Inflation combined with supply issues, rising gas prices, increases in insurance rates and escalating housing costs are taking their toll on Florida families, Eskamani said.

“This tax exemption will help ensure that a parent never hesitates before putting a fresh, clean diaper on their child when needed,” Book added. “It’s time to stop taxing Florida families for essential health care items. For the health, safety and dignity of families, Florida should join other states across the country and stop taxing these necessary health care items.”

Included in the tax exemption are single-use diapers, reusable diapers and reusable diaper inserts as well as clothing and shoes for children ages 5 or younger.

The bill will provide $38.9 million in tax relief for diapers for Florida families and another $81.5 million for baby and toddler clothes and shoes.

Other items for newborns are already tax-free, including baby food, formula and teething lotion.

“There are diaper banks who are watching right now who are so excited for this,” Eskamani said.

DeSantis said he specifically directed the Legislature to come up with tax relief package that helped Florida families fight inflation.

The $1.2 bill tax relief package includes 10 tax holidays for items commonly purchased by families including gas, disaster supplies, tools and back-to-school supplies.

“Florida’s economy has consistently outpaced the nation, but we are still fighting against inflationary policies imposed on us by the Biden administration,” said DeSantis. “In Florida, we are going to support our residents and help them afford the goods that they need. Florida has been fiscally responsible, so we are in a good position to provide meaningful relief for families, right now.”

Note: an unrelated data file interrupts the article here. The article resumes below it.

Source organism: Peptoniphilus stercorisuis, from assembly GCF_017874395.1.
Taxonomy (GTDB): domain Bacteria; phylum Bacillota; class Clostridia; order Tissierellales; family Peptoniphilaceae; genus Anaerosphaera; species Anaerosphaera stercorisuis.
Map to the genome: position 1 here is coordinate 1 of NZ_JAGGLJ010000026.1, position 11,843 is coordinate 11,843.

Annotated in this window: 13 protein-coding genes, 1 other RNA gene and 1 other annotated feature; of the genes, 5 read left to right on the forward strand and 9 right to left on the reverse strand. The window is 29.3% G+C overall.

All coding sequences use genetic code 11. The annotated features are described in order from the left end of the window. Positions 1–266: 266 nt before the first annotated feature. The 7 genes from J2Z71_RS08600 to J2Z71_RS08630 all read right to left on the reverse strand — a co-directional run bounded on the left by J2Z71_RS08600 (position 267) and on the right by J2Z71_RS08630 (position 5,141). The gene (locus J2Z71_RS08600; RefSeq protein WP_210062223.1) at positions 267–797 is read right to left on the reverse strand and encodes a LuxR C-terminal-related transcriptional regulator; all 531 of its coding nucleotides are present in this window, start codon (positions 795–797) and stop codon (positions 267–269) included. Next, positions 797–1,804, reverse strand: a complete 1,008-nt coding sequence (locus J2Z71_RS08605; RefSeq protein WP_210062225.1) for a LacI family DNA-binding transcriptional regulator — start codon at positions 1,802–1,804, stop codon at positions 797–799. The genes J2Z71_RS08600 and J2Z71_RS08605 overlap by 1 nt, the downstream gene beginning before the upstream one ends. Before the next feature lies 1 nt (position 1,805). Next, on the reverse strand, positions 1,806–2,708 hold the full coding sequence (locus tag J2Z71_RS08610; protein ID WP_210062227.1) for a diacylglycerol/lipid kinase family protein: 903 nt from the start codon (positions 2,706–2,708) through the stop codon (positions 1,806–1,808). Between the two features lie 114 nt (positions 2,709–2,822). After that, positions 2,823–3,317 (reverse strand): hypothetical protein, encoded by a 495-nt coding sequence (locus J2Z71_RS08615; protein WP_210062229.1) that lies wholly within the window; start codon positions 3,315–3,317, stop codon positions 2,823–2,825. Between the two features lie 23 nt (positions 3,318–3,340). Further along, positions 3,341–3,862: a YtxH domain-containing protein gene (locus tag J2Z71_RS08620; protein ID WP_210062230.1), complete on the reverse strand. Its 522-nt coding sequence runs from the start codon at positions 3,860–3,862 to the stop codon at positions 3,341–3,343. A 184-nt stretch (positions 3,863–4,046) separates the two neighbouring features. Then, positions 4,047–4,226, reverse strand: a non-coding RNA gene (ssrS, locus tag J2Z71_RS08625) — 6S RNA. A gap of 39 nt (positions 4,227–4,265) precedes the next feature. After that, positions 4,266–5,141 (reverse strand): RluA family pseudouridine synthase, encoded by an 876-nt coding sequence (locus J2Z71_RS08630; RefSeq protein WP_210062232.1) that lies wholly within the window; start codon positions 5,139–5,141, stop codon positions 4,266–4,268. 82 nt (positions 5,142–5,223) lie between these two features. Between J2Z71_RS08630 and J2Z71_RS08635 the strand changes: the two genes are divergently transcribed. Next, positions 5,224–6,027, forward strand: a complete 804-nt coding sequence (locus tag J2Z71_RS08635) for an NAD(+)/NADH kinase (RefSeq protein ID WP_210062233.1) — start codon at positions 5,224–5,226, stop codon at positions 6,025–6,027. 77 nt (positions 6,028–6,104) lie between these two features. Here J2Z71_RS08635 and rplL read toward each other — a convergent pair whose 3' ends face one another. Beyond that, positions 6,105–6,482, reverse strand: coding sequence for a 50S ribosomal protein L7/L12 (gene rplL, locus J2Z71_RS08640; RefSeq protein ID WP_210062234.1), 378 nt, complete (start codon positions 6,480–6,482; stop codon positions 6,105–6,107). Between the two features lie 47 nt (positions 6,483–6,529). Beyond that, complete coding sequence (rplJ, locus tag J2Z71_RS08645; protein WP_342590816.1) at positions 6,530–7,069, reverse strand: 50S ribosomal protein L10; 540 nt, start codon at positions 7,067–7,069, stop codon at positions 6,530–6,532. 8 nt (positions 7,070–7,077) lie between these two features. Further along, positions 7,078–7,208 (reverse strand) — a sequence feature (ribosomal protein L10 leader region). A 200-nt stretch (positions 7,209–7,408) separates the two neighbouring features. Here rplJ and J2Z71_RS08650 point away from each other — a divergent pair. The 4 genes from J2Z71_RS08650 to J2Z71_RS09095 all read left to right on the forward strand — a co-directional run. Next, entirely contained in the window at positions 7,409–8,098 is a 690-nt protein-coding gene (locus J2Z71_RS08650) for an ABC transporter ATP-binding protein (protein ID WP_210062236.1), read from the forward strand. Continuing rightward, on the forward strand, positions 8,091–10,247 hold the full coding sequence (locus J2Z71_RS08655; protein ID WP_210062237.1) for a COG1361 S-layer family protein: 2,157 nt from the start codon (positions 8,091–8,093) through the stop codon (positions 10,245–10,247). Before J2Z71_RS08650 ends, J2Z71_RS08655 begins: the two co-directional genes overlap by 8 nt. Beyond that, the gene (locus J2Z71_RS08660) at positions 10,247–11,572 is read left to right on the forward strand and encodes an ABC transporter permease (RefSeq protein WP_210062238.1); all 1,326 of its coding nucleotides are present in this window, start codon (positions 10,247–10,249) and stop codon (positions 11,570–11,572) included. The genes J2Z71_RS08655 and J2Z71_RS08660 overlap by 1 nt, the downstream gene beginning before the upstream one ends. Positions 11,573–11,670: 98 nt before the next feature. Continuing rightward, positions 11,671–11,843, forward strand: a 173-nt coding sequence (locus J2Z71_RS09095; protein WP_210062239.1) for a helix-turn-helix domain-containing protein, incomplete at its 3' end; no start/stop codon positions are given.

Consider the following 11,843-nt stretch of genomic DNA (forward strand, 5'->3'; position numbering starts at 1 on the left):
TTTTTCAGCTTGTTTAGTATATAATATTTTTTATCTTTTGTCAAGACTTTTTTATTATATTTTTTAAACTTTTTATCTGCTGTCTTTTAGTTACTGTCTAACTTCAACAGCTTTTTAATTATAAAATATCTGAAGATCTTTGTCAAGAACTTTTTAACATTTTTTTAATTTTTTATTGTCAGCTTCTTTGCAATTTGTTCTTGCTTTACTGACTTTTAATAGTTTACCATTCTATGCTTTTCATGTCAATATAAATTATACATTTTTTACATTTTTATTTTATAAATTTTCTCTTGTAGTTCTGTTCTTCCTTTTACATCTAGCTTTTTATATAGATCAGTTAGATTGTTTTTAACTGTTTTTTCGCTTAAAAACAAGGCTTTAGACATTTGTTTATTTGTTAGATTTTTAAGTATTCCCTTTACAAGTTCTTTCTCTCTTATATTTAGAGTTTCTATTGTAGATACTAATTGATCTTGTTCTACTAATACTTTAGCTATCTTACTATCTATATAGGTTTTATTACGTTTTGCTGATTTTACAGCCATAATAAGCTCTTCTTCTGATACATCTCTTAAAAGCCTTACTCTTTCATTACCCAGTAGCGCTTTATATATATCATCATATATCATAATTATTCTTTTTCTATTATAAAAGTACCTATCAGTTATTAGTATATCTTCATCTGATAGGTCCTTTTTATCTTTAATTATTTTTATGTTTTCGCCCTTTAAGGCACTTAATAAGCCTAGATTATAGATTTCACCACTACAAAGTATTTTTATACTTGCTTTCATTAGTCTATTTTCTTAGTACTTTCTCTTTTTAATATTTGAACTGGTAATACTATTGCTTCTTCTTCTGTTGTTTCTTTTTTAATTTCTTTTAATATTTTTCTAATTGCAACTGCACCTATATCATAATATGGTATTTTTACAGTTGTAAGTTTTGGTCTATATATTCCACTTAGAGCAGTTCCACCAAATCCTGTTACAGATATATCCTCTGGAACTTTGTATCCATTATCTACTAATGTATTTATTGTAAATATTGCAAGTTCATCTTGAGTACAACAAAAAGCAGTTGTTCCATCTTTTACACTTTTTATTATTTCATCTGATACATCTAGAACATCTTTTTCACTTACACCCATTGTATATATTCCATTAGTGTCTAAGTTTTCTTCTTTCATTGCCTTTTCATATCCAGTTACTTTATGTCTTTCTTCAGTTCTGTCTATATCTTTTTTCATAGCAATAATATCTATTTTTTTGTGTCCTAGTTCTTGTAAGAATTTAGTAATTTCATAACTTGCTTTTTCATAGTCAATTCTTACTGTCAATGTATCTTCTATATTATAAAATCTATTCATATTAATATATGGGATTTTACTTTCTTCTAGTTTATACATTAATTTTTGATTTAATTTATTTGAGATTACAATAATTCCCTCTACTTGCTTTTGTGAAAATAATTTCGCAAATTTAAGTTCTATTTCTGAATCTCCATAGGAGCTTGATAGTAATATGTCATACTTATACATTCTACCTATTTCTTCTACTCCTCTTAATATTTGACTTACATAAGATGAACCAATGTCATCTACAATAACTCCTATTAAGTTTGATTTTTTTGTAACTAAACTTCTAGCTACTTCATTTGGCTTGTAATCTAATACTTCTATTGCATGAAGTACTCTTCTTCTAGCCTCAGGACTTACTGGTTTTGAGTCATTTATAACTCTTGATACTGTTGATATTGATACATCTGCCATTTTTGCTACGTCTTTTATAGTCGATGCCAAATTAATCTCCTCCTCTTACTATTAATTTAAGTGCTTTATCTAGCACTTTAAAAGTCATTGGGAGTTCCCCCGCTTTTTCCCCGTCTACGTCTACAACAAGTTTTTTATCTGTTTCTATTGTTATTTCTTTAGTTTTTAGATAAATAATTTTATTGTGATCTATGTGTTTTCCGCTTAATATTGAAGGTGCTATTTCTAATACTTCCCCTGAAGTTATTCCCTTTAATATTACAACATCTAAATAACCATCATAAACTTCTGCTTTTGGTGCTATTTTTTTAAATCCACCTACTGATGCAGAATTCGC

Tax Holidays

  • The 10 tax holidays are:
  • A one-month fuel tax holiday from Oct. 1 to 31, saving Floridians $200 million by lowering the price of gas by 25.3 cents per gallon.
  • A three-month sales tax holiday for children’s books from May 14 to Aug. 14, providing $3.3 million in tax relief.
  • A one-year sales tax holiday from July 1 through June 30, 2023, for baby and toddler clothes and shoes, providing $81.5 million in tax relief.
  • A one-year sales tax holiday from July 1 through June 30, 2023, for children’s diapers, providing $38.9 million in tax relief.
  • A 14-day back-to-school sales tax holiday from July 25 through Aug. 7 for clothing, shoes, backpacks and school supplies, providing $100 million in tax relief.
  • A 14-day disaster preparedness sales tax holiday from May 28 through June 10 for supplies such as flashlights, radios, tarps, batteries and fire extinguishers, providing $25.6 million in tax relief.
  • A seven-day “tool-time” sales tax holiday from Sept. 3 to Sept. 9 for tools and other home improvement items, providing $12.4 million in tax relief.
  • A two-year sales tax holiday from July 1 through June 30, 2024, for impact-resistant windows, doors and garage doors, providing $442.8 million in tax relief.
  • A seven-day Freedom Week from July 1 to July 7, providing a sales tax exemption for specified admissions and items related to recreational activities, providing $70.6 million in tax relief.
  • A one-year Energy Star appliances sales tax holiday from July 1 through June 30, 2023, for washing machines, clothes dryers, water heaters and refrigerators, providing $78.5 million in tax relief.

Additionally, permanent tax relief provided in the legislation consists of various sales tax exemptions, corporate income tax credit expansions and ad valorem tax and exemption provisions that will generate an additional $190 million in tax savings over two years and $140 million annually after that.

Residents can find additional information about the tax holidays here.

A one-pager on the bill can be found here.

The rules of replying:

  • Be respectful. This is a space for friendly local discussions. No racist, discriminatory, vulgar or threatening language will be tolerated.
  • Be transparent. Use your real name, and back up your claims.
  • Keep it local and relevant. Make sure your replies stay on topic.
  • Review the Patch Community Guidelines.

Similar Posts